How Can I Know Whether I Have a Religious Vocation?


by Father Daniel A. Lord

How can I know whether I have a religious vocation?

It’s too bad, but the fact is that there are a great many more people called by God to priestly and religious life than have the courage to accept the call.

Sometimes they don’t give themselves a chance to hear the call. Sometimes they regard a vocation as something amazing, startling, thunderstriking. And all the time, if they have a religious or priestly call, it is the greatest good luck of their lives.

The signs of a vocation are clearly before the eyes of anyone who cares to see them. Here, then, are the signs, briefly sketched:

First, the person must have the necessary qualifications.

This means health sufficient for the religious life. It implies enough education to do the work demanded by the particular Order.

The person must be free from habits of sin. If in the past the person had such a habit but has overcome it, that past habit need not be an essential bar. It is wise, however, to talk this over with one’s confessor.

Very importantly it is not necessary to be outstandingly virtuous or to find piety or prayer easy and simple.

Novitiates and seminaries are established as places where young religious can learn the way of the spiritual life. They will study virtue, prayer, and piety there.

The normal qualifications needed today for religious life are those of any good, wholesome young man or woman who enjoys life and has a body made healthy by clean living and wholesome sports and recreation, a mind trained to decent thinking and a fair grasp of truth, and the ability to get along with people.

Naturally, the higher the qualification of mind and body and heart, the finer the material they bring with them to the religious life.

Second, the future priest or religious should have a supernatural motive for wanting to become a priest or a religious.

It is not, of course, sufficient motive to want to rush into seminaries and novitiates in war times in order to dodge the draft. Nor should one enter because there one will be sure of meals, of a roof over one’s head, of an education, of intellectual life, and of pleasant companionship.

Yet a person may have what may seem a low motive – the fear of hell, let’s say – and be said to have a supernatural reason: Many a young man or woman took the first step toward high sanctity when he or she ran into the arms of God through sheer fear of losing his or her soul.

Other supernatural motives are higher in the scale of dignity: the desire to be sure of heaven and eternal salvation, the fear of offending God amid the temptations of the world, an impulse to work for the salvation of others, the desire to become like the saints in love of neighbor and closeness to God, a longing for the companionship of Christ, a pure and unselfish love of God.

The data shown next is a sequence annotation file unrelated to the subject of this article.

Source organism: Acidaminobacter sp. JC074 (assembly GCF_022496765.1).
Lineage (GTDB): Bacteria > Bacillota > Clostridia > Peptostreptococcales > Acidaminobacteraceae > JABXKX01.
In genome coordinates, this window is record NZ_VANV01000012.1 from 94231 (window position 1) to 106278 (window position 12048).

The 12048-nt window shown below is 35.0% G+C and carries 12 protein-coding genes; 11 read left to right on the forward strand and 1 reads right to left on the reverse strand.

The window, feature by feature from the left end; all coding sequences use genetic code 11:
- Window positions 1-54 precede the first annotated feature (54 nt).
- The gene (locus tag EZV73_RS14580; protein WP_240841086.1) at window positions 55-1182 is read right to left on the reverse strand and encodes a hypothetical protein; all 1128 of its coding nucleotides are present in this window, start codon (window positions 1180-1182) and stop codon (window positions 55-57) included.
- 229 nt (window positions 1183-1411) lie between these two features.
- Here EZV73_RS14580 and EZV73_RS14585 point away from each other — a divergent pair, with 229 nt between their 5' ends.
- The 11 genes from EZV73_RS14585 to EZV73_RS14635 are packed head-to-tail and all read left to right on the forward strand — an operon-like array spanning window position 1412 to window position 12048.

The third thing necessary is the aspirant’s acceptance by a religious community, or, in the case of the priesthood, by a Bishop.

In the amazingly rich providence of God there has grown up in the Church the widest variety of priestly and religious work. There are communities suited to almost every type of taste and talent. The many ingenuous schemes for religious perfection are remarkably varied.

Yet, as a rule, a person thinks of religious life because of pleasant association with some definite men or women religious, or of a priestly life because of admiration for some priest. This in itself may be an indication that one would fit well into the kind of life led by the person admired and respected. It is common sense, then, that a first thought be given to that community.

With all the seriousness in the world, I beg of you to think seriously of priestly and religious life. Anyone who has even a slight inclination toward such a life is cheating himself miserably if he doesn’t give the impulse the fullest possible consideration.

There is no other life comparable to religious or priestly life in the happiness offered or the useful work made possible. No cowardice, no difficulties, no diffidence about oneself, no shrewd considerations for the future should be allowed to stand in the way of so glorious an opportunity.

Fortunate, indeed, is the soul who hears, however faintly, the call of Christ. Happy the soul who feels the impulse to enter into such happy association with the Virgin Mother.

Sometimes it takes more courage to accept than one naturally possesses. Often one treads to this high life a road that is like martyrdom. Within the priestly or the religious life there will be hard and laborious living, days dominated by rule, the need to develop high virtue and strong self-mastery.

But I have often told young people that really the hardest part of religious life is the step by which one enters it. From that point on, Christ, given half a chance, takes over. He works day and night with the cooperative and generous soul.

There is no other life comparable to that spent in happy companionship with the Savior, in work for the kingdom of God on earth, in companionship with men and women dedicated to the love of Christ, in constant opportunity for personal worth, Christ-like living, God-like achievement.

“After committing a fault of whatever kind, rather than withdrawing into ourselves indefinitely in discouragement and dwelling on the memory, we must immediately return to God with confidence and even thank Him for the good that His mercy will be able to draw out of this fault!

We must know that one of the weapons that the devil uses most commonly to prevent souls from advancing toward God is precisely to try to make them lose their peace and discourage them by the sight of their faults.”

Searching For and Maintaining Peace, Fr. Jacques Philippe https://amzn.to/2pSwDmQ (afflink)

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